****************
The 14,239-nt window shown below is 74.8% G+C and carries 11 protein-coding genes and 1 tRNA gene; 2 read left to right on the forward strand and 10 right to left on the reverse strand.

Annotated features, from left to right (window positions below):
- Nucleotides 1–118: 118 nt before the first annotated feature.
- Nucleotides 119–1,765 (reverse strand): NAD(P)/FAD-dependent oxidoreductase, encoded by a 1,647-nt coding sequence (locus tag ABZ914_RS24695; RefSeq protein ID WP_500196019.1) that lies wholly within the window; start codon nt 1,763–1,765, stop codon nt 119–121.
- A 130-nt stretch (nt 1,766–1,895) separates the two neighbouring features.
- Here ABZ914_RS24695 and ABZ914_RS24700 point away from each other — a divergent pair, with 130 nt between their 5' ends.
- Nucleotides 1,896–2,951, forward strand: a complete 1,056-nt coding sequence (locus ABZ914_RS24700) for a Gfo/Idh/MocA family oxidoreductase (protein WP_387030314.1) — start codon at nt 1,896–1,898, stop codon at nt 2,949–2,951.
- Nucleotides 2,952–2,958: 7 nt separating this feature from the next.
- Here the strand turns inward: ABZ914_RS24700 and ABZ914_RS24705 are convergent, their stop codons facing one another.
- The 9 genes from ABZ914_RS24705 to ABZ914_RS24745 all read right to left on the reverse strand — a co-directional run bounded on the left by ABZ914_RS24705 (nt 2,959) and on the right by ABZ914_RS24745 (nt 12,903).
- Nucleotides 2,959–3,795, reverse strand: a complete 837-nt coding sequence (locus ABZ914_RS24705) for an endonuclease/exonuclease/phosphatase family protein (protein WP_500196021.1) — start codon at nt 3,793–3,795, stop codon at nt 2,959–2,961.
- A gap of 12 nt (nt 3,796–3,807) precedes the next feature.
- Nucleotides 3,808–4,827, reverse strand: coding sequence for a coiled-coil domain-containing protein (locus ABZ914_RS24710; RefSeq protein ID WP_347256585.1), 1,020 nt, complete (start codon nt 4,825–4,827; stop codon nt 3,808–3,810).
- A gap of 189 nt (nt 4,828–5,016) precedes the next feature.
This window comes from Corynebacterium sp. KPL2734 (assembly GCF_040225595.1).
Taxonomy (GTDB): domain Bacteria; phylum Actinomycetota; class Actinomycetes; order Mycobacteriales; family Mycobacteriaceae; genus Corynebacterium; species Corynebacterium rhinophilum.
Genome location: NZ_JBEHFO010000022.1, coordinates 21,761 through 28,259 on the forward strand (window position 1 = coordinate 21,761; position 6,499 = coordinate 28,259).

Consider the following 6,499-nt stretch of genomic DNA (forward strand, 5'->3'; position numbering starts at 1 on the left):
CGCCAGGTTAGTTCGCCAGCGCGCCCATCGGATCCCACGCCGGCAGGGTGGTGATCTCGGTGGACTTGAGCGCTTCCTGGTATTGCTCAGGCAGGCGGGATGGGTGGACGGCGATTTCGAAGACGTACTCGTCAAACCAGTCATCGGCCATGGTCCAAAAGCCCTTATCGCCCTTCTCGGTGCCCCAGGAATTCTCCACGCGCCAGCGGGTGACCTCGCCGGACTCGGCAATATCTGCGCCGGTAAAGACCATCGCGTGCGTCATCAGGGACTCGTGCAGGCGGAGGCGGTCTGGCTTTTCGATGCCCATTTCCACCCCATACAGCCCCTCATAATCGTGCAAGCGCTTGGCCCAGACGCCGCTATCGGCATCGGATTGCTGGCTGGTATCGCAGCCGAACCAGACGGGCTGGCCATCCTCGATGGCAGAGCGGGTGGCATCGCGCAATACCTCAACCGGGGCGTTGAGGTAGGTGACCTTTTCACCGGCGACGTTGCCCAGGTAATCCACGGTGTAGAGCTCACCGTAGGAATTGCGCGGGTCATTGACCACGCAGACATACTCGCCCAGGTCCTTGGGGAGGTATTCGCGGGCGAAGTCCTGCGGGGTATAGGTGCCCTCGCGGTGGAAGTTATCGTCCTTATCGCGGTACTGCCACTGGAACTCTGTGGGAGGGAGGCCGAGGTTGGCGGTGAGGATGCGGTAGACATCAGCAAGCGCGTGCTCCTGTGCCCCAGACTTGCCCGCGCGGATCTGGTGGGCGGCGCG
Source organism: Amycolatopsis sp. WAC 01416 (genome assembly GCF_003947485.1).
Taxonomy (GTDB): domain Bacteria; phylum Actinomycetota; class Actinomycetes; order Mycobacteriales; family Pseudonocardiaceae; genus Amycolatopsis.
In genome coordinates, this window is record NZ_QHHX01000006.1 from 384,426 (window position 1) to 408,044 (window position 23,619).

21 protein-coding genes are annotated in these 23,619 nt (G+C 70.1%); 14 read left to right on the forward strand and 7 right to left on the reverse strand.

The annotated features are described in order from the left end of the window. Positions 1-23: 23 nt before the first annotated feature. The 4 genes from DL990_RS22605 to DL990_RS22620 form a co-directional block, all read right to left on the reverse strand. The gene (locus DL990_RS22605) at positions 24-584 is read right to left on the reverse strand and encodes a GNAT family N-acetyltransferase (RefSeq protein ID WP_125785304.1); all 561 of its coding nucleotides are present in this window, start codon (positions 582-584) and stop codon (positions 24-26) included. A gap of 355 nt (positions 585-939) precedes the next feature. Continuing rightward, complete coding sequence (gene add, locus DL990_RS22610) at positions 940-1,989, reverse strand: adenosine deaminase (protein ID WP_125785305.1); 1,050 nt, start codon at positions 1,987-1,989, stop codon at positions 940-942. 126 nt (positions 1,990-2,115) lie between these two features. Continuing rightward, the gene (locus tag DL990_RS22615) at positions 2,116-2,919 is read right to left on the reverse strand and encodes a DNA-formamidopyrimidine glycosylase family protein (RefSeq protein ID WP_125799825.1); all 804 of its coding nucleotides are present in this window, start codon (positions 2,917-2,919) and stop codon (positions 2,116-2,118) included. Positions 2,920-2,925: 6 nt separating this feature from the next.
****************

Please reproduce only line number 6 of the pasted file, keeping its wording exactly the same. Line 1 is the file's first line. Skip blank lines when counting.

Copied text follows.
- Here ABZ914_RS24695 and ABZ914_RS24700 point away from each other — a divergent pair, with 130 nt between their 5' ends.